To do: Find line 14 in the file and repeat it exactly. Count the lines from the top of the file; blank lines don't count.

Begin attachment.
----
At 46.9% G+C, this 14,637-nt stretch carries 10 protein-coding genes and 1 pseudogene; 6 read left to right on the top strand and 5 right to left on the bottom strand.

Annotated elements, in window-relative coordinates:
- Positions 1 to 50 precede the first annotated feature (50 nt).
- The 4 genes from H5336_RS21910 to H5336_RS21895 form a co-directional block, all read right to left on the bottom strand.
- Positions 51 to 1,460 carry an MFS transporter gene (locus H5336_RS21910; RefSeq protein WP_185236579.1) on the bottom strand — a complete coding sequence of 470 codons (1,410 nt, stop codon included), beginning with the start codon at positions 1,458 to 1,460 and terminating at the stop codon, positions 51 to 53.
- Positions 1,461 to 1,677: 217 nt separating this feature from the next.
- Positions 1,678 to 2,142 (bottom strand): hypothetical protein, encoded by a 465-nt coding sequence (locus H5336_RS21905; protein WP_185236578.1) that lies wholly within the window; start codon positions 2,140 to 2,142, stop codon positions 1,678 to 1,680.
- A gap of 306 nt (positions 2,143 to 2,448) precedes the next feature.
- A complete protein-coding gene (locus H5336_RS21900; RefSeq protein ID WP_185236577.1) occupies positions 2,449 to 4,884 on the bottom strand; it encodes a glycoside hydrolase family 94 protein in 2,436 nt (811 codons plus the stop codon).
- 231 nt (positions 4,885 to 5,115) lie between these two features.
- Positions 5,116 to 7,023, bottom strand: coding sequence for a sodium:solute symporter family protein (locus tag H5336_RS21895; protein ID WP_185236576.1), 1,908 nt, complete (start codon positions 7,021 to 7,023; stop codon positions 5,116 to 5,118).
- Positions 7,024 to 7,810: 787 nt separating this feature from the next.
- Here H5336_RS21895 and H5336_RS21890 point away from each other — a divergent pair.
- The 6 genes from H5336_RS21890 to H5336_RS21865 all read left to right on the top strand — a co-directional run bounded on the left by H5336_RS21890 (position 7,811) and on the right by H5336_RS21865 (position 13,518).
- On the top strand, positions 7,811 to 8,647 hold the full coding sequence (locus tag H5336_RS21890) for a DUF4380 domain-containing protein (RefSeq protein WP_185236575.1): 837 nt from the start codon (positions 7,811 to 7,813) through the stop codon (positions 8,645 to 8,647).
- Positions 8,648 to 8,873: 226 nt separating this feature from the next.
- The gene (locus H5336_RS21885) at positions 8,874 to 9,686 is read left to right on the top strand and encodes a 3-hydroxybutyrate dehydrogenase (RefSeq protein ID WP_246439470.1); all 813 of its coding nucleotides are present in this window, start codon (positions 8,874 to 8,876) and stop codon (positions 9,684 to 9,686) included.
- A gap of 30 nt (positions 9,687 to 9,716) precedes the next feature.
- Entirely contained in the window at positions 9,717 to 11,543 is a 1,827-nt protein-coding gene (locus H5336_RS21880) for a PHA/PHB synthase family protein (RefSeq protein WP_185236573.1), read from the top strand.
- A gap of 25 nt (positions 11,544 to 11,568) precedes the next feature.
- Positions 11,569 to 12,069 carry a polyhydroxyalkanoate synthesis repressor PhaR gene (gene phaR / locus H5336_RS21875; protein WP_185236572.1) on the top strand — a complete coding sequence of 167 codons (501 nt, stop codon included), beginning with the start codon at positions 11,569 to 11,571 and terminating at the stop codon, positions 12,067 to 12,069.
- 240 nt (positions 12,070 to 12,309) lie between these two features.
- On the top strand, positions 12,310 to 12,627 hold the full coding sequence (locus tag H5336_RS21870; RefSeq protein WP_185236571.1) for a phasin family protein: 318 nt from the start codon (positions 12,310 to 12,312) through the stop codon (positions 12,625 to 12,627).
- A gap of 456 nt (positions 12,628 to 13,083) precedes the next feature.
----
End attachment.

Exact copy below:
- The 6 genes from H5336_RS21890 to H5336_RS21865 all read left to right on the top strand — a co-directional run bounded on the left by H5336_RS21890 (position 7,811) and on the right by H5336_RS21865 (position 13,518).